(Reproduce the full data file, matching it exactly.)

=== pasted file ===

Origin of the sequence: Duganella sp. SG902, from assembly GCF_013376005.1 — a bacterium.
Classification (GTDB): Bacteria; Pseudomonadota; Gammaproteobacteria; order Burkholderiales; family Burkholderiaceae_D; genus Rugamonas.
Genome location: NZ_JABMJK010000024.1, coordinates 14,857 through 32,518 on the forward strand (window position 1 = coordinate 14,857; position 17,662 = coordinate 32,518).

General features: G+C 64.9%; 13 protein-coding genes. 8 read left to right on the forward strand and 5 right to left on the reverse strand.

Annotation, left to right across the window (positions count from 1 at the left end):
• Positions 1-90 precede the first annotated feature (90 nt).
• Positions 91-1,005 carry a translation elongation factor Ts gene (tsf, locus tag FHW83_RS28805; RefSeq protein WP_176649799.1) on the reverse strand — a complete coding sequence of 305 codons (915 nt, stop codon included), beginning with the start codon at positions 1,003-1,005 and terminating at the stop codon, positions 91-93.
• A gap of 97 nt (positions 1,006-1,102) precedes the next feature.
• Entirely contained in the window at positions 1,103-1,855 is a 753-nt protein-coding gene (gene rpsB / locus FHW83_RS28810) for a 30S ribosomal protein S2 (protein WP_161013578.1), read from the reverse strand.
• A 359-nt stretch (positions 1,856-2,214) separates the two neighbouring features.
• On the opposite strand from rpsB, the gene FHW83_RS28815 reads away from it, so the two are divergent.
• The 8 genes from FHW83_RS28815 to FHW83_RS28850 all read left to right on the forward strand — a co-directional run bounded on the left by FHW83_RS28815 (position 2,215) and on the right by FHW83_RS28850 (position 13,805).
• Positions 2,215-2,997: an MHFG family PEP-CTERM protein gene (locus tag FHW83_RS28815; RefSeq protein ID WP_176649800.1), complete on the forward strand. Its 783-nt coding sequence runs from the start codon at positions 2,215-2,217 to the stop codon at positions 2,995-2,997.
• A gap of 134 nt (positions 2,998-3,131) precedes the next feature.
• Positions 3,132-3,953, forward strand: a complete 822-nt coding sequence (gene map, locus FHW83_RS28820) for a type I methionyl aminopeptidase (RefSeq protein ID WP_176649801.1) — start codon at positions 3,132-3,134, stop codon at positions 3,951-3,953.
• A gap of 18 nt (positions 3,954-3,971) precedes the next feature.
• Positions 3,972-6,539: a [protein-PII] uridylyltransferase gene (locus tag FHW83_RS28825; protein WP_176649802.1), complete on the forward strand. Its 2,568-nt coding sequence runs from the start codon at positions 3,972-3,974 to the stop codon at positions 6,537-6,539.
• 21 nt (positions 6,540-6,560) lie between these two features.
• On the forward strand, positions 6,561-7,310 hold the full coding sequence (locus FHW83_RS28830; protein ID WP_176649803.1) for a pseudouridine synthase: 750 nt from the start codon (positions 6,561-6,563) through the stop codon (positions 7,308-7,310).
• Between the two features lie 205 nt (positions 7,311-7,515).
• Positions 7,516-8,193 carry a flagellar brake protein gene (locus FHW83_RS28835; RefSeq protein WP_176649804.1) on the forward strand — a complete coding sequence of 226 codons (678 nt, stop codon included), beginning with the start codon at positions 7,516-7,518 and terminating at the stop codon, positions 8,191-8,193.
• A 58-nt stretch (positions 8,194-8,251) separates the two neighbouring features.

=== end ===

Origin of the sequence: Duganella sp. SG902, from assembly GCF_013376005.1 — a bacterium.
Classification (GTDB): Bacteria; Pseudomonadota; Gammaproteobacteria; order Burkholderiales; family Burkholderiaceae_D; genus Rugamonas.
Genome location: NZ_JABMJK010000024.1, coordinates 14,857 through 32,518 on the forward strand (window position 1 = coordinate 14,857; position 17,662 = coordinate 32,518).

General features: G+C 64.9%; 13 protein-coding genes. 8 read left to right on the forward strand and 5 right to left on the reverse strand.

Annotation, left to right across the window (positions count from 1 at the left end):
• Positions 1-90 precede the first annotated feature (90 nt).
• Positions 91-1,005 carry a translation elongation factor Ts gene (tsf, locus tag FHW83_RS28805; RefSeq protein WP_176649799.1) on the reverse strand — a complete coding sequence of 305 codons (915 nt, stop codon included), beginning with the start codon at positions 1,003-1,005 and terminating at the stop codon, positions 91-93.
• A gap of 97 nt (positions 1,006-1,102) precedes the next feature.
• Entirely contained in the window at positions 1,103-1,855 is a 753-nt protein-coding gene (gene rpsB / locus FHW83_RS28810) for a 30S ribosomal protein S2 (protein WP_161013578.1), read from the reverse strand.
• A 359-nt stretch (positions 1,856-2,214) separates the two neighbouring features.
• On the opposite strand from rpsB, the gene FHW83_RS28815 reads away from it, so the two are divergent.
• The 8 genes from FHW83_RS28815 to FHW83_RS28850 all read left to right on the forward strand — a co-directional run bounded on the left by FHW83_RS28815 (position 2,215) and on the right by FHW83_RS28850 (position 13,805).
• Positions 2,215-2,997: an MHFG family PEP-CTERM protein gene (locus tag FHW83_RS28815; RefSeq protein ID WP_176649800.1), complete on the forward strand. Its 783-nt coding sequence runs from the start codon at positions 2,215-2,217 to the stop codon at positions 2,995-2,997.
• A gap of 134 nt (positions 2,998-3,131) precedes the next feature.
• Positions 3,132-3,953, forward strand: a complete 822-nt coding sequence (gene map, locus FHW83_RS28820) for a type I methionyl aminopeptidase (RefSeq protein ID WP_176649801.1) — start codon at positions 3,132-3,134, stop codon at positions 3,951-3,953.
• A gap of 18 nt (positions 3,954-3,971) precedes the next feature.
• Positions 3,972-6,539: a [protein-PII] uridylyltransferase gene (locus tag FHW83_RS28825; protein WP_176649802.1), complete on the forward strand. Its 2,568-nt coding sequence runs from the start codon at positions 3,972-3,974 to the stop codon at positions 6,537-6,539.
• 21 nt (positions 6,540-6,560) lie between these two features.
• On the forward strand, positions 6,561-7,310 hold the full coding sequence (locus FHW83_RS28830; protein ID WP_176649803.1) for a pseudouridine synthase: 750 nt from the start codon (positions 6,561-6,563) through the stop codon (positions 7,308-7,310).
• Between the two features lie 205 nt (positions 7,311-7,515).
• Positions 7,516-8,193 carry a flagellar brake protein gene (locus FHW83_RS28835; RefSeq protein WP_176649804.1) on the forward strand — a complete coding sequence of 226 codons (678 nt, stop codon included), beginning with the start codon at positions 7,516-7,518 and terminating at the stop codon, positions 8,191-8,193.
• A 58-nt stretch (positions 8,194-8,251) separates the two neighbouring features.